• China follows a maximalist expectations approach towards India in which it demands much from the Indian side as can be seen from ‘Hindi-Chini bhai bhai’ phase in the 1950s to the stable periphery demand, or demand to join Belt and Road Initiative (BRI). However, China does not reciprocate the same by addressing India’s concerns.
        • China’s Stance regarding Pakistan: For decades, China has used Pakistan as a wedge against India in order to confine India to the South Asia region and prevent India’s rise as a global competitor. This can be substantiated by China’s support to Pakistan on cross-border terrorism, resisting to designate certain terrorists globally, etc.
        • Doklam and the disputed border between the two countries remains an issue of concern.
        • Tibet and Kashmir continue to comlicate the bilateral relation. These re-emerged even in times of the Pandemic
        • Trade deficit between both continues to balloon and India is on the losing side. India could not sign RCEP and this was one of the main reasons behind it.
        • Even as the political situation in Afghanistan deteriorates, China and Pakistan, remains more intent that India has no role to play there. 
        • India has protested comments by Chinese officials on the government’s move to amend Article 370.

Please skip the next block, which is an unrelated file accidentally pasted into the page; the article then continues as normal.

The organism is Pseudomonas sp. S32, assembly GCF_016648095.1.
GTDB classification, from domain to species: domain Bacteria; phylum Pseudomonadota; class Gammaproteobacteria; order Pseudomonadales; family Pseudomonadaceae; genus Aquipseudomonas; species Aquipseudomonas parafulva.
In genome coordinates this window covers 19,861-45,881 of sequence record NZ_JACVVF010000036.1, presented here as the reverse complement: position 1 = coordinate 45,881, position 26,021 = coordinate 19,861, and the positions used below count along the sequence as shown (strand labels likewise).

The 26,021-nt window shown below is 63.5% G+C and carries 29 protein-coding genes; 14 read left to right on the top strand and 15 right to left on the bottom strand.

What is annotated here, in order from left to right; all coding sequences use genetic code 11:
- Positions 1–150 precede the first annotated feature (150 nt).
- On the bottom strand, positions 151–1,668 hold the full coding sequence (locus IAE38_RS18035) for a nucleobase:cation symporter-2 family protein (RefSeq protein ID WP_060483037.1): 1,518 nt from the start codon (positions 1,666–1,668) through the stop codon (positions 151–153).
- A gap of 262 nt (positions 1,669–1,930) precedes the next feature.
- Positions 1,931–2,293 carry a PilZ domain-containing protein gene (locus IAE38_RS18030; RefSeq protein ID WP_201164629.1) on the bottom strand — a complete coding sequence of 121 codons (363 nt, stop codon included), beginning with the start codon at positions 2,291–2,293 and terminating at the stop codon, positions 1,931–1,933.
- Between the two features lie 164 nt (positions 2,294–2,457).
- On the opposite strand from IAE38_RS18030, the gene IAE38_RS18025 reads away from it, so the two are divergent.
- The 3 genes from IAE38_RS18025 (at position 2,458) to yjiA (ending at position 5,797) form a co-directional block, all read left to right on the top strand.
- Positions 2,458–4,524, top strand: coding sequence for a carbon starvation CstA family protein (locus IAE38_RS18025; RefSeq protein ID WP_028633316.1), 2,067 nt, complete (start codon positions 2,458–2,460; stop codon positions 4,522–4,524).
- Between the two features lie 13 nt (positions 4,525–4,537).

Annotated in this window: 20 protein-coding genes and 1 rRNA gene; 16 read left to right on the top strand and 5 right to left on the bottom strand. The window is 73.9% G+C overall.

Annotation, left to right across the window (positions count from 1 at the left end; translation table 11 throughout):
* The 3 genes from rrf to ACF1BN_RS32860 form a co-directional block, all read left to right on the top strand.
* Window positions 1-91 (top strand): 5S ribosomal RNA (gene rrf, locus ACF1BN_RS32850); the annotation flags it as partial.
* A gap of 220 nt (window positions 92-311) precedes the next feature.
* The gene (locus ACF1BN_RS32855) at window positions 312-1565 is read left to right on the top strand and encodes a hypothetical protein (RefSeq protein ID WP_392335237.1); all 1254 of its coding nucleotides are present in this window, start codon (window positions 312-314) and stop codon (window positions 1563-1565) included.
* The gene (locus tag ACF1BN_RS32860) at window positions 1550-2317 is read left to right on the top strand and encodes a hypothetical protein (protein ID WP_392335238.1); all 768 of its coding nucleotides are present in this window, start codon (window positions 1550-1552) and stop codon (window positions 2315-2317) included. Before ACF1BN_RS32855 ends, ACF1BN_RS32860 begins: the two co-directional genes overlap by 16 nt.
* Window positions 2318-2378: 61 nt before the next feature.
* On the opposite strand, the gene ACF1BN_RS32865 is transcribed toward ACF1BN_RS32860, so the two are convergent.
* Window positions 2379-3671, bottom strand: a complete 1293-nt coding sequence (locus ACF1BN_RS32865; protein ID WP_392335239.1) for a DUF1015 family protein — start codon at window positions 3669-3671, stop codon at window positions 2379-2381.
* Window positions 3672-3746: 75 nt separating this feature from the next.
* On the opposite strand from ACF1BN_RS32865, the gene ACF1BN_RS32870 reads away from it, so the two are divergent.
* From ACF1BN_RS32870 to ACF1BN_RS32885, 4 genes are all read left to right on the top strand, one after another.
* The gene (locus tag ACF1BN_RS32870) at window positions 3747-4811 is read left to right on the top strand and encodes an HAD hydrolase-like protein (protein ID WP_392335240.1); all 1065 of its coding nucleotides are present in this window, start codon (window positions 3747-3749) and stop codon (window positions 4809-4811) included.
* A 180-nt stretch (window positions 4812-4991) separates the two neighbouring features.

• China reportedly conveyed its displeasure over India’s military exercises in Arunachal Pradesh.
        • In the recent 3rd Regional Comprehensive Economic Partnership (RCEP), China tried to trick on India in order to get access to the Indian markets.
        • China also has concerns about India’s role (being a member of Quad) in the Indian Ocean region.
        • Chinese economy is suffering due to the ongoing US-China trade war and later face issued as global trade has halted due to COVID-19 and disrupted supply chains. This will adversely affect China as China has good trade relations with alomost every region and nation.
        • Also, the domestic issues like Hongkong protests, issue of atrocities against Uighur muslims in Xinjiang province is affecting China.
        • China is worried with concerns related to China Pakistan Economic Corridor (CPEC) due to rising insurgency in Balochistan and Khyber-Pakhtunkhwa region.

         

        SOUTH CHINA SEA ISSUE

        • Experts have claimed that China is driven through its lone wolf diplomacy and wants to reign against all its opponents. It’s actions with respect to SCS are termed as “assertive” and “Clandestine”.  
        • Impending threat of survival CPC may play the nationalist card – through aggression, for example, to seize claimed or disputed territory in its neighbourhood. 
        • China in the recent years has occupied islands in the SCS which are now disputed by countries like Vietnam, Brunie, Philippines, Taiwan and Malaysia. They are- Scarborough Shoal, Spartley, etc. 
        • Chinese assertiveness is leading to a grand alliance of littoral balancers led by the United States forming, and including Japan, the Philippines, Australia, Vietnam and India. 
        • India is hesitant to directly join any alliance and hence getting into bilateral partnerships with US.